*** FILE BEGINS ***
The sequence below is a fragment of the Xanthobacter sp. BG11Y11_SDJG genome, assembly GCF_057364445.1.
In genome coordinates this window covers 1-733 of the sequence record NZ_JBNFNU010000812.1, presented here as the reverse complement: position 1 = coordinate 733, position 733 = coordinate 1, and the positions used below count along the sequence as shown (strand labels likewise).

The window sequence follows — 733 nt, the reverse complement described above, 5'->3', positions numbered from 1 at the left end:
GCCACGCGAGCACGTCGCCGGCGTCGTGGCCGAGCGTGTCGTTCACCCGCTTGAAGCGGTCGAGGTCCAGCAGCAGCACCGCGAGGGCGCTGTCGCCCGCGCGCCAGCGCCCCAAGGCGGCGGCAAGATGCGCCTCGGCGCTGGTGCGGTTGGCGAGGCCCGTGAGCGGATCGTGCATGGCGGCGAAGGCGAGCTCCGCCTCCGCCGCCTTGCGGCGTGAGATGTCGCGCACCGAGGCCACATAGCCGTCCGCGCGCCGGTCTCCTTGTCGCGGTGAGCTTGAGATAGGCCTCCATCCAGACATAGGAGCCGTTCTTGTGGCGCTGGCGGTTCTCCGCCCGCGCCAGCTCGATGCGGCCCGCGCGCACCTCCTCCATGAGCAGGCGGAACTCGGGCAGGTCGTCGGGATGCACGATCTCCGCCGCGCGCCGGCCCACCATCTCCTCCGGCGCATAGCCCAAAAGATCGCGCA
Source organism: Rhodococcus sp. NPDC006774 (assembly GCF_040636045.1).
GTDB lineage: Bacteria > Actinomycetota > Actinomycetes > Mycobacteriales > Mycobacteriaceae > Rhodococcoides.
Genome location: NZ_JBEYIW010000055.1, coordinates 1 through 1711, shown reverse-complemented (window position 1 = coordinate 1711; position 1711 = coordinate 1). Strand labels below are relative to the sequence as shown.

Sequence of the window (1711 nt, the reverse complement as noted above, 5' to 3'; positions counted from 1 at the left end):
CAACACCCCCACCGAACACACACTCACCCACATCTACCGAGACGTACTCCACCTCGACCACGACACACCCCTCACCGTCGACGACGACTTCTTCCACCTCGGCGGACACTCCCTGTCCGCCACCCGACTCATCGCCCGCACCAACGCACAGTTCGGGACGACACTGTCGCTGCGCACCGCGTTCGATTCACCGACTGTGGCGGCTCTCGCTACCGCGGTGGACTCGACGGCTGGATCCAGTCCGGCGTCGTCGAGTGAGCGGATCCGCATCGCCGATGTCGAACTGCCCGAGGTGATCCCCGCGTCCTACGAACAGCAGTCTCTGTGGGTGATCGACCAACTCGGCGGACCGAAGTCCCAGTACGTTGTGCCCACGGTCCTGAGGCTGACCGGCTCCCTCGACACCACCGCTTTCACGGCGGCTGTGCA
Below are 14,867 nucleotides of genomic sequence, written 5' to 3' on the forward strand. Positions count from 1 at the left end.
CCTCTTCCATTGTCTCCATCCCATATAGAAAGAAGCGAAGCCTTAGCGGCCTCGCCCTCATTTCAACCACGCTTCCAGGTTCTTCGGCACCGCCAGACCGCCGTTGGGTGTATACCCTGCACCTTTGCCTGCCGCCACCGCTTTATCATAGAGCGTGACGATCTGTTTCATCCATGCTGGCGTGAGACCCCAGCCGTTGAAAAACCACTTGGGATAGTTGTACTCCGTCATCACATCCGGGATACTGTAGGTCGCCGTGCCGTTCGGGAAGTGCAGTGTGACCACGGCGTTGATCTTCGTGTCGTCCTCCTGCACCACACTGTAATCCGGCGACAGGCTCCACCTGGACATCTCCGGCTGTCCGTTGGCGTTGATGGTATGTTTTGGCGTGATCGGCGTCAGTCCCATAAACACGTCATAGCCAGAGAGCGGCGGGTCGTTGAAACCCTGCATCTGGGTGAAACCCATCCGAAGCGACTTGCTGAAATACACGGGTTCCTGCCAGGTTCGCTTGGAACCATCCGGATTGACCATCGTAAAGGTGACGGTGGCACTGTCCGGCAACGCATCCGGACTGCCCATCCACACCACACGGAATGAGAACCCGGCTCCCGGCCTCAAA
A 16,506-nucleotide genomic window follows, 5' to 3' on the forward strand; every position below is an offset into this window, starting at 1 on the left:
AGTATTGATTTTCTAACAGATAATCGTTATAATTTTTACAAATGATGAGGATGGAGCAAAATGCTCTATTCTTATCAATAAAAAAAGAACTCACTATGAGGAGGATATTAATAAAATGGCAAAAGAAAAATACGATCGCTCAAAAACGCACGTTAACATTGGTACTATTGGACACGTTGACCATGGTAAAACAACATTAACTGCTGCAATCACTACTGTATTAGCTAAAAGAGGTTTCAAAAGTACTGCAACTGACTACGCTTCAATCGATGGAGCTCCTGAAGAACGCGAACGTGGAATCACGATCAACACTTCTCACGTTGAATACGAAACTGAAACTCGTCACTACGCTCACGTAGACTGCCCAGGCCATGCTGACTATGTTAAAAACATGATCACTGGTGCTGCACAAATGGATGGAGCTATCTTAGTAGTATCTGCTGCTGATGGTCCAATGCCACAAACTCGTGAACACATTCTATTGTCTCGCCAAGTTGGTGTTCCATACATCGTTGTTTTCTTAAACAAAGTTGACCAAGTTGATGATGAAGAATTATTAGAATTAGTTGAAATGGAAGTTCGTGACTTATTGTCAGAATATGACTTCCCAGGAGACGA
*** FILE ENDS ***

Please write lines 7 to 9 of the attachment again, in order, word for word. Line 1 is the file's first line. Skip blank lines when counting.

Genome location: NZ_JBEYIW010000055.1, coordinates 1 through 1711, shown reverse-complemented (window position 1 = coordinate 1711; position 1711 = coordinate 1). Strand labels below are relative to the sequence as shown.

Sequence of the window (1711 nt, the reverse complement as noted above, 5' to 3'; positions counted from 1 at the left end):
CAACACCCCCACCGAACACACACTCACCCACATCTACCGAGACGTACTCCACCTCGACCACGACACACCCCTCACCGTCGACGACGACTTCTTCCACCTCGGCGGACACTCCCTGTCCGCCACCCGACTCATCGCCCGCACCAACGCACAGTTCGGGACGACACTGTCGCTGCGCACCGCGTTCGATTCACCGACTGTGGCGGCTCTCGCTACCGCGGTGGACTCGACGGCTGGATCCAGTCCGGCGTCGTCGAGTGAGCGGATCCGCATCGCCGATGTCGAACTGCCCGAGGTGATCCCCGCGTCCTACGAACAGCAGTCTCTGTGGGTGATCGACCAACTCGGCGGACCGAAGTCCCAGTACGTTGTGCCCACGGTCCTGAGGCTGACCGGCTCCCTCGACACCACCGCTTTCACGGCGGCTGTGCA